Figure 4-2 Transaction classes

We can create one or more transaction classes for our application and map the service policy to these transaction classes. It is possible to move the transaction classes from one service policy to another, when we find that some transactions need a higher prioritization.


The figure below shows the relationship between service policies and transaction classes. The URIs are grouped together in work classes. When a request for a specific URI arrives, this URI is checked against the classification rules. Based on these rules different transaction classes are addressed. These transaction classes are uniquely assigned to a service policy. Based on the service policy the request is processed. These calculations are done by the autonomic request flow manager.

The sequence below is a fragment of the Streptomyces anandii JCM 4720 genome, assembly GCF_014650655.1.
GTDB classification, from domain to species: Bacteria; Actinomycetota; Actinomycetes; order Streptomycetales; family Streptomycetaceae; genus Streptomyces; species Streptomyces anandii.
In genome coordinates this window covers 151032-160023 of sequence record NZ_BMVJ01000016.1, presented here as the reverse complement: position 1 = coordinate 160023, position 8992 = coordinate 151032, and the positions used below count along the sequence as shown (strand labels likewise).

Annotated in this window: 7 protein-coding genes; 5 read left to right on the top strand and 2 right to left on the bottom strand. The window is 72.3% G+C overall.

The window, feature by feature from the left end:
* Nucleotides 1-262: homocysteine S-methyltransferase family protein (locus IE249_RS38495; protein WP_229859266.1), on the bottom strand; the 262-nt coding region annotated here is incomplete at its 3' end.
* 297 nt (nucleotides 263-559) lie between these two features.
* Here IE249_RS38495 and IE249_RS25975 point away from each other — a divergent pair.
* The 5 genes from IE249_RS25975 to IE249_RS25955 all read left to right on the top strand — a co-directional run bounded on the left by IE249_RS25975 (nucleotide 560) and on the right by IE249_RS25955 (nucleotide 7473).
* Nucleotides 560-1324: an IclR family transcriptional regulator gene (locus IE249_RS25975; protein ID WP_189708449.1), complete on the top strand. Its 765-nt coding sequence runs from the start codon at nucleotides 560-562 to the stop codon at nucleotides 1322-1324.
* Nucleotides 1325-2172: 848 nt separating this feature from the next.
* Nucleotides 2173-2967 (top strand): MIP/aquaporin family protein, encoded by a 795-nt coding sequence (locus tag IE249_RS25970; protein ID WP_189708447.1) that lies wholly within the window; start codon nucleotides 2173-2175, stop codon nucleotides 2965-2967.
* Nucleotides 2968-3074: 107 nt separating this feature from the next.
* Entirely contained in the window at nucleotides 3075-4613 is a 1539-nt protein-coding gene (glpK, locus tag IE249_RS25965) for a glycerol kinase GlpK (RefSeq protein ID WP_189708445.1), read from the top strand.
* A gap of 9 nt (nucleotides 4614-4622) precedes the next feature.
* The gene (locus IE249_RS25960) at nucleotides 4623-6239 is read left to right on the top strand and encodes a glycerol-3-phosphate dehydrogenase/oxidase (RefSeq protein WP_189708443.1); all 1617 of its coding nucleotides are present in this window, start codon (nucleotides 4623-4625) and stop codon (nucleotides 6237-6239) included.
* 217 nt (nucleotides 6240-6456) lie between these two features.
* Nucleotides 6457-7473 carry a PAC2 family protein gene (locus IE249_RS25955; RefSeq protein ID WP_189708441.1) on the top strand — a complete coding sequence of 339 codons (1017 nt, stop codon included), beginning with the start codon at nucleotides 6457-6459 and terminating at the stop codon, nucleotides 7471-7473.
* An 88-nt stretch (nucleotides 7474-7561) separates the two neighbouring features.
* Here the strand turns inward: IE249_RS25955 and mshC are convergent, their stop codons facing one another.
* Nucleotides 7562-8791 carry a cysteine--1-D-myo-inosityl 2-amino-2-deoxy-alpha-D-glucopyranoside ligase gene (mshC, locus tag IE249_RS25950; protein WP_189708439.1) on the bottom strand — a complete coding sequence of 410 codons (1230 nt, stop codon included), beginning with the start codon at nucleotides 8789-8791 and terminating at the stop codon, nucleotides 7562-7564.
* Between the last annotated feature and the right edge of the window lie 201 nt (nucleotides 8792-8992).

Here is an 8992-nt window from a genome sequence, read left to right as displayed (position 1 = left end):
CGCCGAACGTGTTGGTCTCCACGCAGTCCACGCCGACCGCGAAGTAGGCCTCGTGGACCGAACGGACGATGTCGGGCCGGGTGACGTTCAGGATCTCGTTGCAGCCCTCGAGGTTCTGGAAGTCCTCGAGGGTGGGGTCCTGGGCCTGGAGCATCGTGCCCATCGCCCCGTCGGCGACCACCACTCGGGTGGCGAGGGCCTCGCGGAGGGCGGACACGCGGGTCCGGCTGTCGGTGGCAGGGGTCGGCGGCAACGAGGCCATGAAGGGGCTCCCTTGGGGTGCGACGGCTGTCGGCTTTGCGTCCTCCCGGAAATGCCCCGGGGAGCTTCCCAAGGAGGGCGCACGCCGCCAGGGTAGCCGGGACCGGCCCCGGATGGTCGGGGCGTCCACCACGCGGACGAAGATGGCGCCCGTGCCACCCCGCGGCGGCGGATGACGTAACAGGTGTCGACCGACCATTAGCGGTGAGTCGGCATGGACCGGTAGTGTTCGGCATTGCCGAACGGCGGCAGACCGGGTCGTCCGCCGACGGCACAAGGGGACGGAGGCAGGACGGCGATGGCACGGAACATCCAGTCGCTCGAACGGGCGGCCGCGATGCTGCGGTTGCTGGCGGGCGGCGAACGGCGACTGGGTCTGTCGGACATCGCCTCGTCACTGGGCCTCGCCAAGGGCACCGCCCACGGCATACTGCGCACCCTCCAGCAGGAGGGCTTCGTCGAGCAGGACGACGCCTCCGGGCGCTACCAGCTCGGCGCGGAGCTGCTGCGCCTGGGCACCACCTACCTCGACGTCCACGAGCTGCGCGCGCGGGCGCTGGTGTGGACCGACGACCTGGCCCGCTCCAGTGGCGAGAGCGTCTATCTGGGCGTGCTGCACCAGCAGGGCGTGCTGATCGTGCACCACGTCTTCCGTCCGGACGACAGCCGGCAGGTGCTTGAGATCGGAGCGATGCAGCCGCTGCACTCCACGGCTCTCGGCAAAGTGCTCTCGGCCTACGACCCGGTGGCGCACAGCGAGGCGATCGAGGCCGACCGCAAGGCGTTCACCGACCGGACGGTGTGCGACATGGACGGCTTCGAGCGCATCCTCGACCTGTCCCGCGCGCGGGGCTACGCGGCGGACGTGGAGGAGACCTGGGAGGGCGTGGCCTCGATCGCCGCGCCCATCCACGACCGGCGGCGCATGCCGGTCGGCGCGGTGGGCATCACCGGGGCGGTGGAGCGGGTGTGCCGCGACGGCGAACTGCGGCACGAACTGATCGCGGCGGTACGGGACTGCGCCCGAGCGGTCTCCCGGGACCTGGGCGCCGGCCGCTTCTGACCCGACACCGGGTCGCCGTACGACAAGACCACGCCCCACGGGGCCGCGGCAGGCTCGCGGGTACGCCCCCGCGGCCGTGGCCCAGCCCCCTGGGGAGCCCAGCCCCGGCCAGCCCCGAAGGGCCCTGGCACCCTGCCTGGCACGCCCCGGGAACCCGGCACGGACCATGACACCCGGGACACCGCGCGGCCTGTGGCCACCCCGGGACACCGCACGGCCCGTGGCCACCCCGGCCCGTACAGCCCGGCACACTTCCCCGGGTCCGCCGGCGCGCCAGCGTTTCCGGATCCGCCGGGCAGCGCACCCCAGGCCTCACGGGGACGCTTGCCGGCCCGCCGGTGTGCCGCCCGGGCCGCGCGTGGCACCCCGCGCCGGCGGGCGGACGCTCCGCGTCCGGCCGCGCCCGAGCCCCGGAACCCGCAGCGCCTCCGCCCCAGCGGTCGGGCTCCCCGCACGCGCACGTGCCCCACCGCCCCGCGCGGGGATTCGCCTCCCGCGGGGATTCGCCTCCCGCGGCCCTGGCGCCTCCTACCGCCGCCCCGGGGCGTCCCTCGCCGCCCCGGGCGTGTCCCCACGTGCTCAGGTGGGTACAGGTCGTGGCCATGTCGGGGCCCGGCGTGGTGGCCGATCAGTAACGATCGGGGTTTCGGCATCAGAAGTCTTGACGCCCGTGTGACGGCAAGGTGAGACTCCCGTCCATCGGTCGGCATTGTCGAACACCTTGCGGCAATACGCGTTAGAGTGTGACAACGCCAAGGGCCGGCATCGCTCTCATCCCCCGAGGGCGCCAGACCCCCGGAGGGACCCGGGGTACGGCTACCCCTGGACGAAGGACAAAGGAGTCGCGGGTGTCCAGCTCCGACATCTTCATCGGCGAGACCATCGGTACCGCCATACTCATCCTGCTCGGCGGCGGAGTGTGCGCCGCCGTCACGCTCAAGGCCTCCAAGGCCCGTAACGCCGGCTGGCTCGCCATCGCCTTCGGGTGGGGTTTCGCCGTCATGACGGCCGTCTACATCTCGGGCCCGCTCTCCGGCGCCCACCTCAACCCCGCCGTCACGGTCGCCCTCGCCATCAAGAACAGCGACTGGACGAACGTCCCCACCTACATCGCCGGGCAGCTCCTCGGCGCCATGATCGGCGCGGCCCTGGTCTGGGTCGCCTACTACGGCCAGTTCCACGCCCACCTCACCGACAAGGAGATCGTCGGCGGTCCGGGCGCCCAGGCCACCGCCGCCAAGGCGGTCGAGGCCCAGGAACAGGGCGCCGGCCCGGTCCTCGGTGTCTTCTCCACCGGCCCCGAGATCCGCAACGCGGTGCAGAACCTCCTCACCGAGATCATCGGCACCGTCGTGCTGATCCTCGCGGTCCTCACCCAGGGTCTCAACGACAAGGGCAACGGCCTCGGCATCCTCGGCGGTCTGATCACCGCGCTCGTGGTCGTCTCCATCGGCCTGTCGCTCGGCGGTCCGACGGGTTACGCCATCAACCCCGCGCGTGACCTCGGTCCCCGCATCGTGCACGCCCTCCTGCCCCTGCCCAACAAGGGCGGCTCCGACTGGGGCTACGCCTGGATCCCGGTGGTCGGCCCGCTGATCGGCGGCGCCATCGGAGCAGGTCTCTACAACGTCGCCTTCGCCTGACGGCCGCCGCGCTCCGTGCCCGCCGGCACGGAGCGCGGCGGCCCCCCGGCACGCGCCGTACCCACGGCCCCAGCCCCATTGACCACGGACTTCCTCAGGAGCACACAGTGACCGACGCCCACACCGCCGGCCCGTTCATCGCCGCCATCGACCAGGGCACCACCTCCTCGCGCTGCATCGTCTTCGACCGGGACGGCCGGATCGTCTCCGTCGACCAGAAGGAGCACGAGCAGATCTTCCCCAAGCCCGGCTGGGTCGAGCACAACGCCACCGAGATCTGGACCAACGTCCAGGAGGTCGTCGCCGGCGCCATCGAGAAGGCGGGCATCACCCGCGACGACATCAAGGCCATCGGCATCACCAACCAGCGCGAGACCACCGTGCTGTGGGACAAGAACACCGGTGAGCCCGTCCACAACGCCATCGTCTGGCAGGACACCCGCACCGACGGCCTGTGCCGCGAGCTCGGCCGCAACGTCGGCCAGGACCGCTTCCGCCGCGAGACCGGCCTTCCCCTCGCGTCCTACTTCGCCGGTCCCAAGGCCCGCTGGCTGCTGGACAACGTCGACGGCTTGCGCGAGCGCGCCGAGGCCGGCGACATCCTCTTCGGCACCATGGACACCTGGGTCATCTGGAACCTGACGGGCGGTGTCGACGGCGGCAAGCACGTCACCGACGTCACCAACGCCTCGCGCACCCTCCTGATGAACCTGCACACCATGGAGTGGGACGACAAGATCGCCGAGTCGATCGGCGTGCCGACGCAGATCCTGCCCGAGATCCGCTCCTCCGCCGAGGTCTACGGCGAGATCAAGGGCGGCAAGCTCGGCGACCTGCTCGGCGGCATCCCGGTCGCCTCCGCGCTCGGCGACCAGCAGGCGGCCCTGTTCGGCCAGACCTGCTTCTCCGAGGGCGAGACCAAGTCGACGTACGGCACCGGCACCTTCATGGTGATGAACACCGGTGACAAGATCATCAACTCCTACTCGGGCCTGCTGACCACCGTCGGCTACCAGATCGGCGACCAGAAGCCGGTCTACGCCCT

Classification terms overview

Tip: Name the transaction classes according to their application and their prioritization within this application to make the transaction class to service policy mapping easier.

Imagine that we have more than one transaction class per application and the applications have different priorities within our company. Let's assume that:

  • Application 1 has two transaction classes: tc_app1_high and tc_app1_mid.
  • Application 2 has three transaction classes: tc_app2_high, tc_app2_mid, and tc_app2_low.
  • It is most important that Application 2 has a good quality of service.

Based on these assumptions, the mapping could look as follows:

  • tc_app2_high is mapped to sp_platinum
  • tc_app2_mid and tc_app1_high are mapped to sp_silver
  • tc_app2_low and tc_app1_mid are mapped to sp_bronze

 

Operators

Operators are not case-sensitive. IBM WebSphere XD V6.0 supports these operators in rules expressions:

OR The logical OR operator.
AND The logical AND operator.
NOT The negation operator.
IN The IN operator is used to express an operand with multiple values in a single expression. For example, port in (9080, 9081) or serverhost in (`Web1', `Web2').